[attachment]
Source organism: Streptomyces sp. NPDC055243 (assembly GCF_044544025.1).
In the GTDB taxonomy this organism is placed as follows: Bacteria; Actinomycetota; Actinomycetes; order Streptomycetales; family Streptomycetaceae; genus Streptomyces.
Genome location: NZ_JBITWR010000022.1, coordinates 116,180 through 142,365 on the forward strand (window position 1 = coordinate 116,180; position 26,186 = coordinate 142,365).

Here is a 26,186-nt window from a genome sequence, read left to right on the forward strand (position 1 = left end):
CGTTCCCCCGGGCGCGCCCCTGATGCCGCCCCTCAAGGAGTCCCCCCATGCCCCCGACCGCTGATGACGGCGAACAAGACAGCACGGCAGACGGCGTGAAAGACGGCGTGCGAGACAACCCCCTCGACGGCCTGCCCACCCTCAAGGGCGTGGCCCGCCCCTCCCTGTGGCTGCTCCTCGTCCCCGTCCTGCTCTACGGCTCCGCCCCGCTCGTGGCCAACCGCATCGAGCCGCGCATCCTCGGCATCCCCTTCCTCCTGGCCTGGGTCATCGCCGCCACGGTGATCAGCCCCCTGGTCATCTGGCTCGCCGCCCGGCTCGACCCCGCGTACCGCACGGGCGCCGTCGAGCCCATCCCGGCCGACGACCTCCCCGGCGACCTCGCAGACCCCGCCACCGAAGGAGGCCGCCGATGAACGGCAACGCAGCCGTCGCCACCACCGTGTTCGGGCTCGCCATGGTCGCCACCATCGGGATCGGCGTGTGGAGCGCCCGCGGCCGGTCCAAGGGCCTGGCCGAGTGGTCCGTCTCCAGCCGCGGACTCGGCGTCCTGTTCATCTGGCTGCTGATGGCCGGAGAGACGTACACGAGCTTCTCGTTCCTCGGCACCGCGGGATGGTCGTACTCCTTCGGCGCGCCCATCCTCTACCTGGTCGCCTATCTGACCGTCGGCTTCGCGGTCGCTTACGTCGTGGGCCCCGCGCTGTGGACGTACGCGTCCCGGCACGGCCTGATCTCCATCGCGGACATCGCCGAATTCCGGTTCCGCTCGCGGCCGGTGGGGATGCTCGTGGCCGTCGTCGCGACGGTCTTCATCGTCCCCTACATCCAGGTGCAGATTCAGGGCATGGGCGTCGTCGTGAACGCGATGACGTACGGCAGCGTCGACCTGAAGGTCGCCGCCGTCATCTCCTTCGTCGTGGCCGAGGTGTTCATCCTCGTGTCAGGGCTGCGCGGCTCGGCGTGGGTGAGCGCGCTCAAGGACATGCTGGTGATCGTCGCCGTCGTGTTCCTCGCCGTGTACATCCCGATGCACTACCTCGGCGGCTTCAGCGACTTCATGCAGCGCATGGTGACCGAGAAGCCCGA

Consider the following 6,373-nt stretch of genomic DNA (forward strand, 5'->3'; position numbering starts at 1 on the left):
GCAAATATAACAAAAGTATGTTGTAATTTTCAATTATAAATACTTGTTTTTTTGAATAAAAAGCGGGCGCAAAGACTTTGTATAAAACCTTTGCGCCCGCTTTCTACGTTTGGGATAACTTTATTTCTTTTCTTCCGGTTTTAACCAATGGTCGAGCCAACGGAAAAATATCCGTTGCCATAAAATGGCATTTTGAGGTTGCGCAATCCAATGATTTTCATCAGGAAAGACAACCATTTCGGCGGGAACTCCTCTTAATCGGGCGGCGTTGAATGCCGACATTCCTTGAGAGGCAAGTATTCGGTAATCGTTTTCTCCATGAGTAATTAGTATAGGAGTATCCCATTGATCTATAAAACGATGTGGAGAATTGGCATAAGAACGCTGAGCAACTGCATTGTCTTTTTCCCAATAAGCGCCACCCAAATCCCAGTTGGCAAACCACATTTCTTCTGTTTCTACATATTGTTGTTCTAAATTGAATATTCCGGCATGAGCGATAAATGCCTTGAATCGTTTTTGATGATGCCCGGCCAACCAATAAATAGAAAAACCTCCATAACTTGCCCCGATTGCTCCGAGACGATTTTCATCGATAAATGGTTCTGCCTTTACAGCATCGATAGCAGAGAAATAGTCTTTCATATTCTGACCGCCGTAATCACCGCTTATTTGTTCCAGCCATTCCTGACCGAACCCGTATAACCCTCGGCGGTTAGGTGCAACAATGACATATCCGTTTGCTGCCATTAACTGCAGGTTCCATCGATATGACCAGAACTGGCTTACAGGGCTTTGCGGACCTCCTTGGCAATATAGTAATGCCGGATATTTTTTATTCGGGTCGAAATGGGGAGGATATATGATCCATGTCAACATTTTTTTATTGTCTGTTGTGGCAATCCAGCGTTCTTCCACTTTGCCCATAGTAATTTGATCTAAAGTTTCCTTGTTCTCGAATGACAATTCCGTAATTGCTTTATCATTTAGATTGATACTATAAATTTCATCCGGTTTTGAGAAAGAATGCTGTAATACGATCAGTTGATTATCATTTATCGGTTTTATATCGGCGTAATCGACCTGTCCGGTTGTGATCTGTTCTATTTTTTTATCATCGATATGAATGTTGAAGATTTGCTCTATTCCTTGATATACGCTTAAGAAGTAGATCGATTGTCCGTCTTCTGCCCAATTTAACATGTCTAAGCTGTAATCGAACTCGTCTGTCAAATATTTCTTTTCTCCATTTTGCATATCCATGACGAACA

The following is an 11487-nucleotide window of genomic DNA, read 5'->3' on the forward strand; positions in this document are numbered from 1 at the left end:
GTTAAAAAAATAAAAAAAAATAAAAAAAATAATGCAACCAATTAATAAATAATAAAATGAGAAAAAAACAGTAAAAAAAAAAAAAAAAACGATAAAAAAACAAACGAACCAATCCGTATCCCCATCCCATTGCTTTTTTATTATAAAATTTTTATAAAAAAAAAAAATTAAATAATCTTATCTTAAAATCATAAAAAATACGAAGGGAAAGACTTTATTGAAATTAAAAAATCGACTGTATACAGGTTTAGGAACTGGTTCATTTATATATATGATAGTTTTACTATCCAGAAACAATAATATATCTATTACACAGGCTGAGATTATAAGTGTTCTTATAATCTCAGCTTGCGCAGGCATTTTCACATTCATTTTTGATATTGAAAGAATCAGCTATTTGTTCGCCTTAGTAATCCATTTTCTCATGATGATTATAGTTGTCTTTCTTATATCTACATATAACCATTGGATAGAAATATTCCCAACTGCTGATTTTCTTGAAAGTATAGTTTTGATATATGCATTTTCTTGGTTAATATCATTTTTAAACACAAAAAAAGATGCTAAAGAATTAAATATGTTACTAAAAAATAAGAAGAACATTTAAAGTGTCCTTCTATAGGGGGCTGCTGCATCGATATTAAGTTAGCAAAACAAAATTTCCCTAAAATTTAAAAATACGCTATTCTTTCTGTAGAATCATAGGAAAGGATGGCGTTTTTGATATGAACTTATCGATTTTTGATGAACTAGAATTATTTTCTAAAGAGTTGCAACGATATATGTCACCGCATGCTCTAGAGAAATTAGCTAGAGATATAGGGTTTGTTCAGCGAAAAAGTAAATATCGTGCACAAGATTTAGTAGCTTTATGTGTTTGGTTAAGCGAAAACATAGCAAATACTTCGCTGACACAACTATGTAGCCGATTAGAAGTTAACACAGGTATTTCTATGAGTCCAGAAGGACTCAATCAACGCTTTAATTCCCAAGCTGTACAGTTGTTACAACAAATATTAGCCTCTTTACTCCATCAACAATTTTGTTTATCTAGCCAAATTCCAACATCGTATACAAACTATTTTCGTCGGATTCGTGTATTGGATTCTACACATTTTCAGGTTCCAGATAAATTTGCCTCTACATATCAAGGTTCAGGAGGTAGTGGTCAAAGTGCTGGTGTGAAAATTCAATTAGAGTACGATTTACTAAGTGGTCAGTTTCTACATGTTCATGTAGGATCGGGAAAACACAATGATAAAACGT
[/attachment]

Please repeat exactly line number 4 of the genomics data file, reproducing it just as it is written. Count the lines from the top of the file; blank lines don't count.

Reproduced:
Here is a 26,186-nt window from a genome sequence, read left to right on the forward strand (position 1 = left end):